Friday, April 16, 2010

Today's Special: Geto Dope

If you think about it, the Geto Boys were like gangsta rap’s answer to Slayer at one point. After all, their lyrical content sort of covered the same subjects—rape, murder, necrophilia, and extreme violence in general. Going with that comparison, it’s safe to say that the Geto Boys’ self-titled LP is their Reign in Blood—their loudest and most sonically satisfying effort. This album battles it out with Ice-T’s The Iceberg for personal favorite hardcore rap record status, and probably wins in the long run. It’s one thing to be black in Los Angeles—and likely another to be black in the ghettos of Houston, Texas.

Released in 1990 on Def American, The Geto Boys was the Texas rappers’ big-label debut. However, it was actually a compilation that remixed ten songs from their previous album Grip It! On That Other Level plus one from Making Trouble (their first album as the Ghetto Boys) and two new songs. But the previously recorded songs benefited greatly from the remix. “Fuck ‘Em” explodes out of your stereo speakers as a perfect song to get you out of bed and ready to take on the goddamned world two fists at a time. In fact, the entire A-side to this album (the first seven songs, for the iPod generation) is the reason why it’s probably my favorite hardcore rap album of all-time.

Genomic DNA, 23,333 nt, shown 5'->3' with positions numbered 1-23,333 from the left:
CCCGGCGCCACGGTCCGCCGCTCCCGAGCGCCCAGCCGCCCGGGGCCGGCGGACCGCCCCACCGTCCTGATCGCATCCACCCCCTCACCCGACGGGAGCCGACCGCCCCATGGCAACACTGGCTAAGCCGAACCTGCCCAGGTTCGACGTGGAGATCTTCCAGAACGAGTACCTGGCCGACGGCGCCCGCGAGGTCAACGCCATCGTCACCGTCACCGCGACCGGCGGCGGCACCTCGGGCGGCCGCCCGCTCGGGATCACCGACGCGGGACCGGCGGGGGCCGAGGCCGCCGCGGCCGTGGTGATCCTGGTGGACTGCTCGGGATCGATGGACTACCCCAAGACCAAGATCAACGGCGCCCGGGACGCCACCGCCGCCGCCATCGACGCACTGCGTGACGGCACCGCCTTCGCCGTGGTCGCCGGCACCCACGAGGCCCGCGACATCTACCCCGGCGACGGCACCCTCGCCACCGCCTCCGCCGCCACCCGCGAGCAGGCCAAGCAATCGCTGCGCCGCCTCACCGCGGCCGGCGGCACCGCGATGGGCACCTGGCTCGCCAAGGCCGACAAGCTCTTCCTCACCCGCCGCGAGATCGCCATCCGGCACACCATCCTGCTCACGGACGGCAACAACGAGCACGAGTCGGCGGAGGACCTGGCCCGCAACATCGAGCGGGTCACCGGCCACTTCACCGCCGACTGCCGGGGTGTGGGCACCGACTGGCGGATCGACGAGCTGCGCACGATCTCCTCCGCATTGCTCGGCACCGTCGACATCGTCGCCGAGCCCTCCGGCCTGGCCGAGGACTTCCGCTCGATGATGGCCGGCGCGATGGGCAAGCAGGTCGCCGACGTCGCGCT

A lot of the recordings we look at through The Evil Eye are old favorites of mine from a time when life was a little bit harder. But I was armed with a boom box, and The Geto Boys is another tape that enjoyed constant rotation to pass the time. When punk and metal got boring, that’s when I’d break out the gangsta rap tapes and not give a fuck what anybody else said about it. The Geto Boys were perfect for these occasions, calming the sense of desperation that comes with little food or sleep and not showering regularly. Some people got a kick out of the filthy white punk kid listening to gangsta rap. Others just cringed. Later, it became my favorite record to listen to before going to work.

Before you get up in arms about lyrical content, remember the Slayer comparison I made above and ask yourself if you would do the same about theirs. If not, feel free to enjoy this album for what it is—a loud, angry, nasty, offensive affair courtesy of America’s worst nightmare. It’s the least painful response.


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